However, while the midweeks of winter can become hibernation affairs, if last year is anything to go by, the weekends get a bit more raucous with more drinking and carnage. In preparation of this Matt held a birthday party at his place that well and truly warrants the "carnage" label. Punch, drinking games, packed rooms full of people... it was the first "party" party that Karen and I have been to in Japan that felt like a flat-party from back home, awesome!

On our down time of living the high life of sex, drugs and rock'n'roll Karen and I passed one memorable evening with a "janken" competition. Janken is the Japanese version of rock, paper, scissors. We had a best of 100 matches and it finished 50-50 (I know!), which pushed it to an enthralling overtime in which Karen really came to play to took convincingly. She is now Janken Master until the next night of boredom takes over us.

Oh, I just thought of a cool day trip Karen and I went on. We hoped in the Beast and rode the expressway into Nagasaki-ken to a mountain town called Unzen. Unzen is at the base of an active volcano, Mount Unzen, and number of other mountains that offer some great hiking. Unzen is somewhat like Rotorua in NZ with a strong smell of sulphur overpowering everything else. The town had a very touristy feel to it, but in a nice way, and was littered with steam coming out of the sectioned off hot pools, mud pools and even coming up from drains and across the footpaths and roads. We took the car to the bottom of a cable car 10kms out of town and set off on our hike to the summit of the designated trail.

Mount Unzen itself is sectioned off and 'off-bounds' to the public due to its dangerous nature. In 1792 the collapse of one of its lava domes led to a tsunami being triggered that killed 15,000 people, Japan's worst volcanic disaster. More recently, 1991, an eruption killed 43 people, including three volcanologists. So, with all that in mind, once at the summit, I nervously stood over the rope and moved closer to the danger zone for a better picture location. The way I saw it, I'm faster than superman ... on crack... An eruption was not something that worried me terribly.

On the way down I had a mini-blow out and sent us down a path we hadn't actually come up. However, it all worked out for the best as instead of scaling a peak only to descend on the other side, we cut straight down and through a valley. It was very pretty and gave us a great opportunity to have a lazy Sunday run. We spent the next couple of hours walking around the town below and checking out their bubbling natural hot pools that were definitely not fit for bathing.

The one major festival I was looking forward to writing about was a blow out this year. 'Ton-ten-ton' is one of the three big "fighting festivals" in Japan. It attracts people from all over Japan to the pretty small town of Imari, where Karen works, to watch two teams parade the streets with massive chariot type things, each weighing 500kgs. When they meet they start up a drum, yell at each other and eventually clash and try to push over the other teams chariot. It's a great spectacle to watch and made all the more appealing by the certain level of danger that surrounds it. Drunk guys heaving everything they have into trying to topple another team's 500kg wooden chariot is a cause of some 30 plus, hospital required, injuries every year. There are also rumours of a guy who died a year or two back, the story changes depending who you talk to. However, this year took a very sad turn when the rumours turned to fact, and a young student, just 17 years old, died after he suffered major head injuries with the chariot falling on him. He was rushed to hospital but died on the way. We didn't know this until we had already arrived in Imari and were wondering the streets. As one might expect, the main event, the final battle on the side of a large river that doesn't end until both teams fall in and have to rescue their chariot from the water, was cancelled.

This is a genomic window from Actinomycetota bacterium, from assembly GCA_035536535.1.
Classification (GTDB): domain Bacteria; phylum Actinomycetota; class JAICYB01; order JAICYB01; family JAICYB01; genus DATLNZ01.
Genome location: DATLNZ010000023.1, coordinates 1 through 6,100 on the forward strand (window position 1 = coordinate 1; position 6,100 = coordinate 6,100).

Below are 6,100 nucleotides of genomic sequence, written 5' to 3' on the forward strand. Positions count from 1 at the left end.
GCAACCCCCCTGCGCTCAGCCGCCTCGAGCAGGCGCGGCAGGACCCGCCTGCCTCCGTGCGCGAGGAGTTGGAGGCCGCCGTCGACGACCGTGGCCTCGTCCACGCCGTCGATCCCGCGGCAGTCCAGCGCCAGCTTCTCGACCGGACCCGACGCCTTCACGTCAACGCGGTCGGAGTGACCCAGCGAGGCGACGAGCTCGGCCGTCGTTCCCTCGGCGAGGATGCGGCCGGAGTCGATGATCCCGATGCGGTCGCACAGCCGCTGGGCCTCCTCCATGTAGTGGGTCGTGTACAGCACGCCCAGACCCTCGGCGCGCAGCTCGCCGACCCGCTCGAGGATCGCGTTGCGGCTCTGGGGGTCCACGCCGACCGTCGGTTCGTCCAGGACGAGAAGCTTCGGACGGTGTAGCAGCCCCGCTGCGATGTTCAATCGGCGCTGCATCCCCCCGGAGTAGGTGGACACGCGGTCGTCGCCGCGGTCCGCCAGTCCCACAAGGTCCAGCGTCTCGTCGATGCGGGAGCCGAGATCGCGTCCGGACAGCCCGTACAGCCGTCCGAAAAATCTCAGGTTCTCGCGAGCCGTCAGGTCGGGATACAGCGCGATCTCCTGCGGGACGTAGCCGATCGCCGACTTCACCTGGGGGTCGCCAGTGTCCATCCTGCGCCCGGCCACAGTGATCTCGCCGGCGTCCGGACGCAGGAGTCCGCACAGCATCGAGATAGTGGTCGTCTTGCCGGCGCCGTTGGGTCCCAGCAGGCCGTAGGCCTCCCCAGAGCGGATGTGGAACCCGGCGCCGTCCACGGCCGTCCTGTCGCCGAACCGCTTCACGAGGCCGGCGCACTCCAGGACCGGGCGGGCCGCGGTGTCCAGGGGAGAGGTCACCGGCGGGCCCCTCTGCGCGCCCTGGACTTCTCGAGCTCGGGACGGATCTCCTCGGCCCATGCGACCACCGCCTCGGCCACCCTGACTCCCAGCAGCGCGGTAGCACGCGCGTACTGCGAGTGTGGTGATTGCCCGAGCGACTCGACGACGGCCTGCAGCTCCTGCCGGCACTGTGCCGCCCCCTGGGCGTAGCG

Now, not wanting to finish on a downer I will briefly talk about Halloween. I spent the afternoon of Halloween judging a junior high speech competition that was feircly contested by students and their ALTs from our local area. There were shocked faces when the winner was announced for the oldest kids, but I stand by our decision, and anyway who doesn't love a bit of controversy!

After the judging we had barely enough time to get home and put together Halloween costume's before racing to Rumi-chans. I went as a sort of injured army guy and am pretty confident I looked a tad scary...even if it wasn't typical "Halloween" scary and was more along the lines of "psycho killer" scary. We went trick-or-treating with a load of kids, taking them to a petrol station, pharmacy, and about four homes, all of which were places Rumi had previously arranged. After trick-or-treating we had a couple of piƱata's, then a kids ghost story, before finally moving inside for a yummy home cooked dinner.